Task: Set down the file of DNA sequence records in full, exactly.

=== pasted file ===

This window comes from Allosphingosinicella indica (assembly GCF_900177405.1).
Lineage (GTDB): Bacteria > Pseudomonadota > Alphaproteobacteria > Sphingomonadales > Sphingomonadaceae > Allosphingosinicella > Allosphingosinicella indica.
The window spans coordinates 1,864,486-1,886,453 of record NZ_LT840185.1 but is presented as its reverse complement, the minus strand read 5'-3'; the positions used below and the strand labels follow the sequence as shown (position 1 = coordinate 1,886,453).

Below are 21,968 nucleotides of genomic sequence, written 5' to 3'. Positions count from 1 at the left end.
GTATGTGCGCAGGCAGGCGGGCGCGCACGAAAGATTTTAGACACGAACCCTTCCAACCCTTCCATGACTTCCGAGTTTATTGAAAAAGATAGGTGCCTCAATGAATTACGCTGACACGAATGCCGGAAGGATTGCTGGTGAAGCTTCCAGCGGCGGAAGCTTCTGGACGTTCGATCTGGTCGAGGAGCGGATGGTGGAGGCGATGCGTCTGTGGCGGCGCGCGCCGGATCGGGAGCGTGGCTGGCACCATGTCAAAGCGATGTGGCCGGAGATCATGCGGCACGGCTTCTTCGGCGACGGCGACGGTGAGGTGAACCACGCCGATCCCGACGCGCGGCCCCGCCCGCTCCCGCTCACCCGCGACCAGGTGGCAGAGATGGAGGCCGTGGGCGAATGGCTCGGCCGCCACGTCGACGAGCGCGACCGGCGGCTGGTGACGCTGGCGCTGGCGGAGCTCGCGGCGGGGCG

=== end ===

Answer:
This window comes from Allosphingosinicella indica (assembly GCF_900177405.1).
Lineage (GTDB): Bacteria > Pseudomonadota > Alphaproteobacteria > Sphingomonadales > Sphingomonadaceae > Allosphingosinicella > Allosphingosinicella indica.
The window spans coordinates 1,864,486-1,886,453 of record NZ_LT840185.1 but is presented as its reverse complement, the minus strand read 5'-3'; the positions used below and the strand labels follow the sequence as shown (position 1 = coordinate 1,886,453).

Below are 21,968 nucleotides of genomic sequence, written 5' to 3'. Positions count from 1 at the left end.
GTATGTGCGCAGGCAGGCGGGCGCGCACGAAAGATTTTAGACACGAACCCTTCCAACCCTTCCATGACTTCCGAGTTTATTGAAAAAGATAGGTGCCTCAATGAATTACGCTGACACGAATGCCGGAAGGATTGCTGGTGAAGCTTCCAGCGGCGGAAGCTTCTGGACGTTCGATCTGGTCGAGGAGCGGATGGTGGAGGCGATGCGTCTGTGGCGGCGCGCGCCGGATCGGGAGCGTGGCTGGCACCATGTCAAAGCGATGTGGCCGGAGATCATGCGGCACGGCTTCTTCGGCGACGGCGACGGTGAGGTGAACCACGCCGATCCCGACGCGCGGCCCCGCCCGCTCCCGCTCACCCGCGACCAGGTGGCAGAGATGGAGGCCGTGGGCGAATGGCTCGGCCGCCACGTCGACGAGCGCGACCGGCGGCTGGTGACGCTGGCGCTGGCGGAGCTCGCGGCGGGGCG